IHP President Paula Milone-Nuzzo among panelists, doesn’t expect high court ruling to change IHP’s ability to educate a diverse workforce

Diversity in the healthcare workforce could suffer a setback in the wake of the Supreme Court’s ruling on affirmative action, but it should have little effect on the way the MGH Institute builds a diverse student body.  

Those were some of the takeaways in a recent Mass General Brigham system-wide virtual Office of Diversity Equity & Inclusion monthly Grand Rounds discussion.  The July session focused on the history and legal framework of affirmative action, and the legal implications of the high court’s ruling on using race in admissions.

Moderated by MGB Chief Diversity, Equity, and Inclusion Officer Anna Brown, “Affirmative Action: History, Framing, and Impacts of Recent Supreme Court Decision” featured MGH Institute President Paula Milone-Nuzzo; Joshua Abrams, Senior Attorney with MGB’s Office of the General Counsel; Gaurdia Banister, Executive Director of the Institute for Patient Care at Massachusetts General Hospital; and Elena Olson, Executive Director for the Center for Diversity and Inclusion at MGH.

“There's nothing in the ruling that should be construed that prohibits universities from considering an applicant's discussion on how race affected his or her life,” noted Milone-Nuzzo, when asked about the ruling’s impact on the IHP’s admissions process, “be it through discrimination, family challenges, or any other variable which has an impact on the applicants progression in life and their ability to look at issues from a diverse lens.”

The IHP’s student selection process is “holistic,” said Milone-Nuzzo. 

“We look at the entire person, including how students have overcome real and significant challenges, and we do that through the interview and through the admission essay,” continued Milone-Nuzzo, now in her sixth year leading the IHP. “And we look at how applicants will contribute to our mission and our vision, and their thoughts about helping us achieve our goals.”

Abrams walked viewers through a history of consequential cases affecting much of the country and reminded the audience that the high court ruled the defendants in the case, Harvard University and the University of North Carolina, didn’t demonstrate how their goals were being met by affirmative action. 

“[The Supreme Court] said theoretically affirmative action could still be used under the right circumstances,” said Abrams. “And that’s what we’ll talk about in how it affects our hospitals.”

Banister spoke about MGB’s Clinical Leadership Collaborative for Diversity in Nursing – which provides mentorship and scholarship for nurses to increase diversity in the workforce – and said she didn’t believe the program would be affected by the court ruling.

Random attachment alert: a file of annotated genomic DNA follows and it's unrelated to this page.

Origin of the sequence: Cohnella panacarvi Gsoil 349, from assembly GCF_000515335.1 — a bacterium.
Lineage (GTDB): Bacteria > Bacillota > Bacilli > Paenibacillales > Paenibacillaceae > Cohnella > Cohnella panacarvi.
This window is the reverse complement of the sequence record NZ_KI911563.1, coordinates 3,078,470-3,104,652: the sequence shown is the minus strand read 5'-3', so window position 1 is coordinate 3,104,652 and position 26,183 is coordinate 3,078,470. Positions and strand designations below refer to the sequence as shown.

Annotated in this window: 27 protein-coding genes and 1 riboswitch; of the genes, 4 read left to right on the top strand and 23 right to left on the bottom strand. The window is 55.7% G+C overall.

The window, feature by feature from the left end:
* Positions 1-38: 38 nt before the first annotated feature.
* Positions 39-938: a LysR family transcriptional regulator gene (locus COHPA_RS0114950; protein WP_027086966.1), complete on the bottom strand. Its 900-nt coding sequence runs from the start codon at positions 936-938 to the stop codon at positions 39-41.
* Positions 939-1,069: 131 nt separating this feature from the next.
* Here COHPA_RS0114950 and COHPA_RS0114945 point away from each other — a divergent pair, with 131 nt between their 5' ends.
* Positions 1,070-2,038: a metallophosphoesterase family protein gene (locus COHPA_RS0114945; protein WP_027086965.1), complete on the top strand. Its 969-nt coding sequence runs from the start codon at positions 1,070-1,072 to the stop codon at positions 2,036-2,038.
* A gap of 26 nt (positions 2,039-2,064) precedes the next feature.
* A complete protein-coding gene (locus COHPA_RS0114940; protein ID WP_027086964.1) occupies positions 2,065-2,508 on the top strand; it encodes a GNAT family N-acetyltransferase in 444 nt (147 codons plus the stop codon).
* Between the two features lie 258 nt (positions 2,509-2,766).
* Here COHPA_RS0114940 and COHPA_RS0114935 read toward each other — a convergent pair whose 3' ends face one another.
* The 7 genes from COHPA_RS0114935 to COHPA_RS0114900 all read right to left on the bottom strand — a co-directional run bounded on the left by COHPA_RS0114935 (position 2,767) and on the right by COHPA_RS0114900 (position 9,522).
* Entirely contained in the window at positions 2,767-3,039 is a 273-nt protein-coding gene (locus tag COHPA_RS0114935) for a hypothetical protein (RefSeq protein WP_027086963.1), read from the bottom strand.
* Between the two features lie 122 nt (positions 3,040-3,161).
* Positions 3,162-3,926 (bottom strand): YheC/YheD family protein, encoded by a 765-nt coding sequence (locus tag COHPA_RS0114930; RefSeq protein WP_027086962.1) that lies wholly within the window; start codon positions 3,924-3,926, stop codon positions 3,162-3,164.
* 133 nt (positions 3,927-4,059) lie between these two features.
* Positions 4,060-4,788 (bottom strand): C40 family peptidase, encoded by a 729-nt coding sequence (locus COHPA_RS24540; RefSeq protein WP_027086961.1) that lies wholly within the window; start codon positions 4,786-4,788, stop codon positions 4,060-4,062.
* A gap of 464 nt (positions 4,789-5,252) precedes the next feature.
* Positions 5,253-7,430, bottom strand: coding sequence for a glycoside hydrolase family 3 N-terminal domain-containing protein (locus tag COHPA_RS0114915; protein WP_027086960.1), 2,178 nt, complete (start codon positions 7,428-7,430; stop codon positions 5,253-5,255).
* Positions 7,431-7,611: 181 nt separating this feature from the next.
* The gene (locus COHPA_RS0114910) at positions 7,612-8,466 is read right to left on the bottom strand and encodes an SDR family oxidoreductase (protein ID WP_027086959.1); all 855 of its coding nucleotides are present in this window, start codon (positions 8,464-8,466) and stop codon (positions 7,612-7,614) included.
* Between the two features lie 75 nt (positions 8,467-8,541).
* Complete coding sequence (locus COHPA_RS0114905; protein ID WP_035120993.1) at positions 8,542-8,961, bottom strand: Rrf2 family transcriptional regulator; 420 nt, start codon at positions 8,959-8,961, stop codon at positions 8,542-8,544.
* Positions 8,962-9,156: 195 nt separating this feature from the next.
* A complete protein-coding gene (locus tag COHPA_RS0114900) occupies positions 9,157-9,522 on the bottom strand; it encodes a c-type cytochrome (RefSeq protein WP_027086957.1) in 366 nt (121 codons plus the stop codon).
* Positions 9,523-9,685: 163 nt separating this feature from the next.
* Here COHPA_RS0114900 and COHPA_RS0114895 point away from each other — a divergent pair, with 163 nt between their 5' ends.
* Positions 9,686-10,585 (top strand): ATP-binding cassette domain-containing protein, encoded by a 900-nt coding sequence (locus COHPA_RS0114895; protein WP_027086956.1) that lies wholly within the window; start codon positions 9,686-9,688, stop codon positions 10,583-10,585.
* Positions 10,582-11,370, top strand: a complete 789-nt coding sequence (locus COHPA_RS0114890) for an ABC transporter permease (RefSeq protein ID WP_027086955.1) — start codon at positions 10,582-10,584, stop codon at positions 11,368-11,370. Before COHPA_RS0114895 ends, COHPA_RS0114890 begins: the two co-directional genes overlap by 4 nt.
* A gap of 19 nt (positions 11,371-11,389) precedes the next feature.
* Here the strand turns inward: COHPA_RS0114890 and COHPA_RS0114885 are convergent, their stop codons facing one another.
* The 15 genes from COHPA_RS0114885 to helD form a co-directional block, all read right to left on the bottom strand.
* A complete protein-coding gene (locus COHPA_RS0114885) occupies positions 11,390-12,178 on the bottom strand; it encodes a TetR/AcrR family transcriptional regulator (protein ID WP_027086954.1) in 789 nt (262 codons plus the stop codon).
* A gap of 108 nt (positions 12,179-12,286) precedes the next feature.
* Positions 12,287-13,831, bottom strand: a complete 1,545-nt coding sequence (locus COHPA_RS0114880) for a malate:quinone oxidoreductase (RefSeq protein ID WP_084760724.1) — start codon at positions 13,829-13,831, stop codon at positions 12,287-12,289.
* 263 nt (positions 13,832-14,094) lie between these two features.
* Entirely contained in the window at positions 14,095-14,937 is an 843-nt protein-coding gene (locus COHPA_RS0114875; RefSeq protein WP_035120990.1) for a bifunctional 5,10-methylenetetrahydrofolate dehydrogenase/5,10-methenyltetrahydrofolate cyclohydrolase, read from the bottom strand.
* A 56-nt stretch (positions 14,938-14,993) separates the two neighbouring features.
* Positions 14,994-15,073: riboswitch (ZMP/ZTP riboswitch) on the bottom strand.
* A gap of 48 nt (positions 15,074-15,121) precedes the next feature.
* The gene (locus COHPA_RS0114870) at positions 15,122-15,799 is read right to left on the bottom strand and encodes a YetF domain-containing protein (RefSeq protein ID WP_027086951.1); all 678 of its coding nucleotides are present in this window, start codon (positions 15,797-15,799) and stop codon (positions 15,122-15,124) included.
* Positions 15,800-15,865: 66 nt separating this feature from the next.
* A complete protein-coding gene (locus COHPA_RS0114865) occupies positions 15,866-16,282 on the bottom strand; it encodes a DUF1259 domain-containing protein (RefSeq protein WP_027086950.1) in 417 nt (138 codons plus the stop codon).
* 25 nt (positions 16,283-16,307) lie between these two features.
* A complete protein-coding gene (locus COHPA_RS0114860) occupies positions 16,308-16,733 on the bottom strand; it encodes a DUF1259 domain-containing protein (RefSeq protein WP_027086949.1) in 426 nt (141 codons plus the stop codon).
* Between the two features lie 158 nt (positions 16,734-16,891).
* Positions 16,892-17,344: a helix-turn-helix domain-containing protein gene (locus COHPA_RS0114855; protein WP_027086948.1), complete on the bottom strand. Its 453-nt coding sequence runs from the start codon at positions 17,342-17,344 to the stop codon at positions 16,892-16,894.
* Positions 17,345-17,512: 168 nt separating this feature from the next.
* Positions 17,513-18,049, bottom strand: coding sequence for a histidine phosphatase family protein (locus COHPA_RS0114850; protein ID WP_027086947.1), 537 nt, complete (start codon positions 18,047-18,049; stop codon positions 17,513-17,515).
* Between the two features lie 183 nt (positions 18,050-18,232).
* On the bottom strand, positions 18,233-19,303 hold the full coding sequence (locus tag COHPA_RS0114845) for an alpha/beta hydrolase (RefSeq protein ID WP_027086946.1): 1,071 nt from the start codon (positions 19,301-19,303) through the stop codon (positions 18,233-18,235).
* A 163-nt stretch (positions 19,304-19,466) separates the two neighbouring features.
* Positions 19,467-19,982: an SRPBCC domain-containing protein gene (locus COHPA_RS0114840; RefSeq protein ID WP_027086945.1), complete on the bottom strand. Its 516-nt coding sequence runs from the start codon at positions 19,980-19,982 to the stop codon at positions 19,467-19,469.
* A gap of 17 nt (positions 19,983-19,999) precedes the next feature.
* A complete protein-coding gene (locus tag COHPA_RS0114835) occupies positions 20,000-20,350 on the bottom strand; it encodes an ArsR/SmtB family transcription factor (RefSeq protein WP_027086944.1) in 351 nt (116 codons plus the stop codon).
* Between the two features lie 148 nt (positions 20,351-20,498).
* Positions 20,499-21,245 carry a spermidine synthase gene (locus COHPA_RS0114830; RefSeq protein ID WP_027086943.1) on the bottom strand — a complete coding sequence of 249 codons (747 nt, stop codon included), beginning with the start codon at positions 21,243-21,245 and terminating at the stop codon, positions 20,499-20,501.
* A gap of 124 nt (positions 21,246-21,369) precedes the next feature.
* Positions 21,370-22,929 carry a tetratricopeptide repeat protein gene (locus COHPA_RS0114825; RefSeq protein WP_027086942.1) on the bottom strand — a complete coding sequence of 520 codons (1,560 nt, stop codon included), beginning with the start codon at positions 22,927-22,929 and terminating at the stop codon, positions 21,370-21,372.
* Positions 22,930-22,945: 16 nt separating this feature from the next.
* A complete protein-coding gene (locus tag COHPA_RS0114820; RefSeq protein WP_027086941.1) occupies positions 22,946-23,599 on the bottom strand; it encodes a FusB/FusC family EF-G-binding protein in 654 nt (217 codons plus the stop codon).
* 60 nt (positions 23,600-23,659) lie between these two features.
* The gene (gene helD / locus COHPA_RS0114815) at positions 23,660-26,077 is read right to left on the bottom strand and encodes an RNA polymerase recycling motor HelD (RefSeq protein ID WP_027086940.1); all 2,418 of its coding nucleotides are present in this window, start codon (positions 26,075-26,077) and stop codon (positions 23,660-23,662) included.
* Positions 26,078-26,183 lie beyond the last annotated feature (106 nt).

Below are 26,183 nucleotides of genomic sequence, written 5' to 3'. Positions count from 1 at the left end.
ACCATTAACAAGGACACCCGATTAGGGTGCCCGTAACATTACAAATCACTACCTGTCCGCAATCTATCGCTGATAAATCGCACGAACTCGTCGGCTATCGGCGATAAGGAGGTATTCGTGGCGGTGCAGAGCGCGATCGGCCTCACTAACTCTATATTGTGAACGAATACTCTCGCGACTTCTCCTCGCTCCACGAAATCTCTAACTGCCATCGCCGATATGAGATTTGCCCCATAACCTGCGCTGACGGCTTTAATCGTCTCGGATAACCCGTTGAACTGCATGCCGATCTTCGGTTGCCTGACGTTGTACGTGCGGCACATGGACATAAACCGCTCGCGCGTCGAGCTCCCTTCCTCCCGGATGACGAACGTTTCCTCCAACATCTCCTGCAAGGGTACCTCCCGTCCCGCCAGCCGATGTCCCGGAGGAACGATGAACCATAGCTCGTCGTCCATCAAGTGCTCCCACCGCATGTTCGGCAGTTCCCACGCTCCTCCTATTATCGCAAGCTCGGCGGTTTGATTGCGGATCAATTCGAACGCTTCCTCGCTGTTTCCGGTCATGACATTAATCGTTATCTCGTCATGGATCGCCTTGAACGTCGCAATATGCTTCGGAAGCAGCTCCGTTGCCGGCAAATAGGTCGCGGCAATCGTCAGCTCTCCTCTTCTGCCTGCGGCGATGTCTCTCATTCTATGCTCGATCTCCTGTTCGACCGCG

“MGB has been ahead of the curve. The Clinical Leadership Collaborative for Diversity in Nursing has been around for some time,” said Banister. ”When we’re talking about the Supreme Court and the ruling, we also have to pay attention to the fact that diversity has many interpretations, in my opinion. For our program, it means excellence, diversity of ideas, exemplary patient care, and ways to think about innovation going forward in the future.” 

Olson explained MGB’s recruiting efforts wouldn’t be adversely affected because the ruling only spoke to the admissions process in higher education. However, she said physician diversity likely will be affected. 

“We have helped create a diverse and inclusive workforce for physicians and scientists, and the student pipeline is actually a very, very critical part of this mission,” said Olson. “If colleges and universities cannot educate a diverse student body, we are not going to have diverse residents and ultimately diverse physicians caring for our increasingly diverse patient population. Evidence has shown us that enhancing physician diversity improves patient outcomes."

Milone-Nuzzo closed her portion of the Q&A segment by reminding viewers the IHP’s goal is to educate a diverse population of students to better reflect the changing demographics of the country that is predicted to become minority-majority by 2050.  We know that the patient experience is enhanced when patients and providers have characteristics such as race and culture in common.  

“That's a goal of ours, and by using a holistic admission process, we really are able to achieve that goal in a very thoughtful way that is consistent with the Supreme Court ruling,” said Milone-Nuzzo. “We've been doing this for many years. We have been able to bring in very diverse classes without using race as a weighted variable, which is what the Supreme Court was talking about.”

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